People who are renting will have a problem, because if they are FTB, they wont be able to afford anything now, and will be forced to pay higher rents. They will still need somewhere to live - and moving back with relatives may not be an option if their workplace is elsewhere in the country.

Any ideas what may happen? Or are the renting FTB, set for doom?

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if the BTL landlords who have recently bought and cannot make the rent to cover the mortgage, and refuse to sell up - wont they simply raise rents in the short to medium term?

Trev, the market doesn't work like this. Muppet BTLers who are losing money hand over fist every month can't simply up the rent to make their sums work; there are always landlords who have little or no ongoing costs, who can afford to undercut the newbie BTL muppets; as with any business sector, the more well-established players can squeeze out the more marginal operators.

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Trev, the market doesn't work like this. Muppet BTLers who are losing money hand over fist every month can't simply up the rent to make their sums work; there are always landlords who have little or no ongoing costs, who can afford to undercut the newbie BTL muppets; as with any business sector, the more well-established players can squeeze out the more marginal operators.

I trully hope so. Thank you for your point. Phew!

I would have thought we are going to uncharted teritory though, as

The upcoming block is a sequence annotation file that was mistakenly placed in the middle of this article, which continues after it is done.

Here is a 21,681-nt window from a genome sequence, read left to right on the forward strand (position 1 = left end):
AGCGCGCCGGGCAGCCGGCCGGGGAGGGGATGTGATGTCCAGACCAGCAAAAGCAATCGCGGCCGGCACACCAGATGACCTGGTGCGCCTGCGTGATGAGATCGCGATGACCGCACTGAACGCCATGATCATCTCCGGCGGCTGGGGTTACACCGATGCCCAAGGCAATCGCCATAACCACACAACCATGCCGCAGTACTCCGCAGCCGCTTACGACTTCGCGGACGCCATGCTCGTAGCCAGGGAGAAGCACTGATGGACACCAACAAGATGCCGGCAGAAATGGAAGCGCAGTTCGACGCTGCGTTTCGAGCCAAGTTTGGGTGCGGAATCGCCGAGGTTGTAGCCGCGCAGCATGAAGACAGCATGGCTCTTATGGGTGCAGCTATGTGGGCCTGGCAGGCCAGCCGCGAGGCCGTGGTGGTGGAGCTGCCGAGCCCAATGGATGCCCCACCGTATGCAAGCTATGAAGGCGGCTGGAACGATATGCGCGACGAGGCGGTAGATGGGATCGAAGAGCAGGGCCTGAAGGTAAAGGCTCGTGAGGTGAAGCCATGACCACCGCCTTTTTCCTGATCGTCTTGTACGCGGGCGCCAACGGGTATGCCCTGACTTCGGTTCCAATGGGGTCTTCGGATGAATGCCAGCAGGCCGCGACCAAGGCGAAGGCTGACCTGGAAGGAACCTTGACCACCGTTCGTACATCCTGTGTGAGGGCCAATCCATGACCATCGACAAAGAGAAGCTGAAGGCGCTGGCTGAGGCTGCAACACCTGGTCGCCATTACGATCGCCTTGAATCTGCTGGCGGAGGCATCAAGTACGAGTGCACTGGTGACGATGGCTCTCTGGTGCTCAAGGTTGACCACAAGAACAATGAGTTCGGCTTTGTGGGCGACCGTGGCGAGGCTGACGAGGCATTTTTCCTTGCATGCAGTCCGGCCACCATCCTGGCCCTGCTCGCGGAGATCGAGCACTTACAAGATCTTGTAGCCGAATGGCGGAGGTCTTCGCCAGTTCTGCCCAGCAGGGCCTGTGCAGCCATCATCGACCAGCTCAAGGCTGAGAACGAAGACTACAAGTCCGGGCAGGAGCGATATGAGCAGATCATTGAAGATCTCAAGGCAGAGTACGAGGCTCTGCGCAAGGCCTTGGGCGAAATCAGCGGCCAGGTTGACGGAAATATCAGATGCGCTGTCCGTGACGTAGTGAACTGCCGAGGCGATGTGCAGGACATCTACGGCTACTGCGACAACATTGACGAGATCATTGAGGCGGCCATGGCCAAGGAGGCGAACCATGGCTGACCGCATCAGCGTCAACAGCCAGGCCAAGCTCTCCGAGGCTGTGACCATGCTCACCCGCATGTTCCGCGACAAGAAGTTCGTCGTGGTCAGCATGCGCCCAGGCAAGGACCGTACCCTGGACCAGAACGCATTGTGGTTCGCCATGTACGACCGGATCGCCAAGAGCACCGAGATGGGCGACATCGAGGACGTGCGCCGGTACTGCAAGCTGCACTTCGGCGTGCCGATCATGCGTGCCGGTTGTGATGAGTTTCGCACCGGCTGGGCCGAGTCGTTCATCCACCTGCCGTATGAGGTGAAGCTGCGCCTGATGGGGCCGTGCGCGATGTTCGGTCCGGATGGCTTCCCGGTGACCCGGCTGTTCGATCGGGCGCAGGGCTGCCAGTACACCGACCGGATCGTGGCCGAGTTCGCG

I wasnt old enough to remember the last crash. For sure they are much more BTL landlords now than in the 90s - and if a higher proprtion of these are late commers to the BTL scene and raise rents - the base rate for rent, lets say will rise. Hopefully not by much.

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I've argued elsewhere on this forum (with BTLs like TTRTR etc disagreeing - obviously) that once house prices are definitely going downwards and BTLs are well aware that they NEED the income then you may well find that they are less inclined to try to whack up rents rather than more so (as TTRTR etc think).

If they up the rents they risk the tenant moving on and facing potential void periods. This MAY work in their favour but it COULD leave them with a geared asset that is falling in value, attracting zero income and requiring a monthly outlay from the landlord's own pocket to fund. I would have thought this is the disaster scenario for anything more than a couple of months for most landlords.

You may well find landlords will not want to take this risk and will try hard to keep their existing tenants happy and in place.

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For sure they are much more BTL landlords now than in the 90s - and if a higher proprtion of these are late commers to the BTL scene and raise rents - the base rate for rent, lets say will rise.

Trev, you are over-estimating how many rental props are BTL. There are 0.5 million BTL mortgages. The private rented sector makes up about 12% of the national housing stock, so about 3 million dwellings (properties). BTL aren't even a majority of the private rented housing stock.